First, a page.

Once again I get to put up my feet and let my friends over at Health Care Renewal write this blog for me:
Today's sermon is about a drug company called ISTA which makes a drug called Xibrom, which reduces pain and inflammation in the eyes after cataract surgery. ISTA, it seems just pleaded guilty in Federal court to a scheme to use kickbacks to get doctors to prescribe Xibrom off-label for other eye conditions.
As Phil Fairbanks writes in the Buffalo News:
--the evidence against the company was pretty overwhelming, explaining why they took the unusual step of actually pleading guilty in a criminal case. Prosecutors showed that docs were recruited ostensibly for speaking and consulting engagements to market the drug off-label, but in fact just as much to bribe them to prescribe the drug themselves. Company reps were directed not to leave written materials behind at the doc's office or to make records of their visits for fear of leaving evidence. (Eventually a couple of company employees blew the whistle.)
OK, so these guys broke the law, and ISTA had to pay a total fine of $33M (chickenfeed of course in big Pharma circles, and not such a big bite even for ISTA whose annual sales are $160M). So somebody must be guilty, right?
That's where Health Care Renewal jumps in. It seems that somewhere along the line, after the Federal investigation had begun but before final judgment, ISTA was bought out by the big eye product firm, Bausch & Lomb. B&L was shocked, shocked to find out what horrible things its new company had done in the past, but of course that was all in the past and there's no way that innocent B&L could be blamed for those old incidents, right? Now, despite the fact that B&L has no guilt, they are allowed as part of the ISTA sale to buy out Xibrom and rights to all future sales of the drug.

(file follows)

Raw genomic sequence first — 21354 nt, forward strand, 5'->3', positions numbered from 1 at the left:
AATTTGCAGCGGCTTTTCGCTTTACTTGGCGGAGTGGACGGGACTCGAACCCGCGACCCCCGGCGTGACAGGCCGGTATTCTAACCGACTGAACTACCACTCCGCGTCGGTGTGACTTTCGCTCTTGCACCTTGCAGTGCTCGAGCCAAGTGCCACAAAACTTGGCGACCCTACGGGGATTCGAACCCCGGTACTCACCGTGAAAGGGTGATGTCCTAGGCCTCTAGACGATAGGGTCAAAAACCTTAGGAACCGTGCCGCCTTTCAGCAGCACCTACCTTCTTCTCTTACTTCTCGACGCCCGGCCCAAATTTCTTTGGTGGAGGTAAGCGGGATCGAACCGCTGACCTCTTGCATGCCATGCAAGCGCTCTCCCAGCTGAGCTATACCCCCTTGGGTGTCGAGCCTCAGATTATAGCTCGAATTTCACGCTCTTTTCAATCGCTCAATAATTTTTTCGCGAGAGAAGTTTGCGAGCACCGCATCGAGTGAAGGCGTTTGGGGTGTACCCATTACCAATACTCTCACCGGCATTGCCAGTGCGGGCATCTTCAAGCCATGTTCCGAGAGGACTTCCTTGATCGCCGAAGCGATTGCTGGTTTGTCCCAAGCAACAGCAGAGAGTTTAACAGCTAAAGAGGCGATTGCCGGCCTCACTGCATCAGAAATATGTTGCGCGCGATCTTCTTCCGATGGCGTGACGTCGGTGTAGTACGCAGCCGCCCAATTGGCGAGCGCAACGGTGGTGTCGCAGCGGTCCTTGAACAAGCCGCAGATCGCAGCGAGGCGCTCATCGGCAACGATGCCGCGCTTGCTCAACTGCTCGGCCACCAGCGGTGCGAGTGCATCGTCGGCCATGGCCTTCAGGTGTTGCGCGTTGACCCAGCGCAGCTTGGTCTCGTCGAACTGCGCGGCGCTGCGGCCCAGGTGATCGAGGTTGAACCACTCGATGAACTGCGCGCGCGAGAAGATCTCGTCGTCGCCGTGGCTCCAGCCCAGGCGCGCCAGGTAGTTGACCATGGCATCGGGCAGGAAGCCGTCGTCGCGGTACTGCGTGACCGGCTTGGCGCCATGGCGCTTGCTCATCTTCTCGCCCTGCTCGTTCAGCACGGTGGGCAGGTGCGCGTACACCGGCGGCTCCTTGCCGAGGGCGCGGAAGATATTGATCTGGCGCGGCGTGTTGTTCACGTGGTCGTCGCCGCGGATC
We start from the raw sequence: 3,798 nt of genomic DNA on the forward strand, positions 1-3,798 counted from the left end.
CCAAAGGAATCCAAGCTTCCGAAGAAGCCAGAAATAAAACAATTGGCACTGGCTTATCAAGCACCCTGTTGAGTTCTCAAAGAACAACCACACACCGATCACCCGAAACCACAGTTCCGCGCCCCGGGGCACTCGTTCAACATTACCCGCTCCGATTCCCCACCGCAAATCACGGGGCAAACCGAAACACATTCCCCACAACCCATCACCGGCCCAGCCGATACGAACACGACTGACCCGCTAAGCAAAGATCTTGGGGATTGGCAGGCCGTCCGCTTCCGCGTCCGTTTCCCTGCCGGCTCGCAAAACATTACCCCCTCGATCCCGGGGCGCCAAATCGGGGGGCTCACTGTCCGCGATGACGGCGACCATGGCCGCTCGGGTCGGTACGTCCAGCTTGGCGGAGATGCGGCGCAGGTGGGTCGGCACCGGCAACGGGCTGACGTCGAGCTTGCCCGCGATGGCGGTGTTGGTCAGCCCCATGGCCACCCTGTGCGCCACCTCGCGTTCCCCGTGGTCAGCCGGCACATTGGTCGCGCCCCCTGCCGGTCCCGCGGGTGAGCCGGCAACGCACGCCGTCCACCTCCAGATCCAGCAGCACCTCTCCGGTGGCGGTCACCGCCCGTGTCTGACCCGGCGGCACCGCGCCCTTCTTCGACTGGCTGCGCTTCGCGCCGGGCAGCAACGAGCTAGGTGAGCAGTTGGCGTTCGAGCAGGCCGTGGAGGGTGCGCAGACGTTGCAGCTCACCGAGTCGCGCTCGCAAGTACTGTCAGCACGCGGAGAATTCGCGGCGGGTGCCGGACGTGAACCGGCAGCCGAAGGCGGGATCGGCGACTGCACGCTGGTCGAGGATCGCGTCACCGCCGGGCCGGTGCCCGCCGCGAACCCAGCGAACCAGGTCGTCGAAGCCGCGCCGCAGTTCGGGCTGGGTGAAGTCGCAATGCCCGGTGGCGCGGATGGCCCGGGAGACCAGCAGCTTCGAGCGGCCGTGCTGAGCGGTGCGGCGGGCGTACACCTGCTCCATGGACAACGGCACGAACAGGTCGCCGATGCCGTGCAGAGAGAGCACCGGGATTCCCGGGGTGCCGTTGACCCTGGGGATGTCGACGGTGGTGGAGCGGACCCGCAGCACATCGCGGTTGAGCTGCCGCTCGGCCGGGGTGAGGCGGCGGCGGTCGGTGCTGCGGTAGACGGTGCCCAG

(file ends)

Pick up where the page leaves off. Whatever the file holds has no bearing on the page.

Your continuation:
As part of the Federal case against ISTA and the guilty plea, ISTA suffered what is supposed to be the equivalent of capital punishment in the Pharma world--it's now banned from doing any business with Medicare or Medicaid. But the ISTA that's subject to this extreme penalty no longer exists. In capital punishment terms, it's sort of like digging up a corpse and sending it to be hanged. B&L does exist and it can sell Xibrom merrily as long as it wishes, but it's not guilty and so it can do as much business with Medicare and Medicaid as it wants.
So when corporations can play this now-you-see-it, now-you don't shell game, it's pretty obvious that any penalty visited by the Feds is pretty much a charade. The worst joke was said in the Buffalo federal courtroom, according to Fairbanks:
"[U.S. District Judge Richard J.] Arcara also wanted to know if the $33 million settlement was large enough to serve as a deterrent for a company that generated $160 million in sales in 2011.
“'This will have national consequences in the pharmaceutical industry,' [Assistant U.S. Attorney Mary Ellen] Kresse assured him."
Yeah, right. It's interesting, in today's wonderful world of corporate law, how corporations are people when it suits them to be--for example, when corporations are suddenly discovered to have first-amendment rights so that it's unconstitutional to limit their political donations. But if I commit a crime, and the investigation is ongoing to see whether or not I am guilty, I am not allowed to announce at the time I'm found guilty that I have morphed into a completely different person and so it's the old, no-longer existing dude that's guilty, and I should be allowed to go scot-free. Only corporations, it seems, are allowed to play that shell game.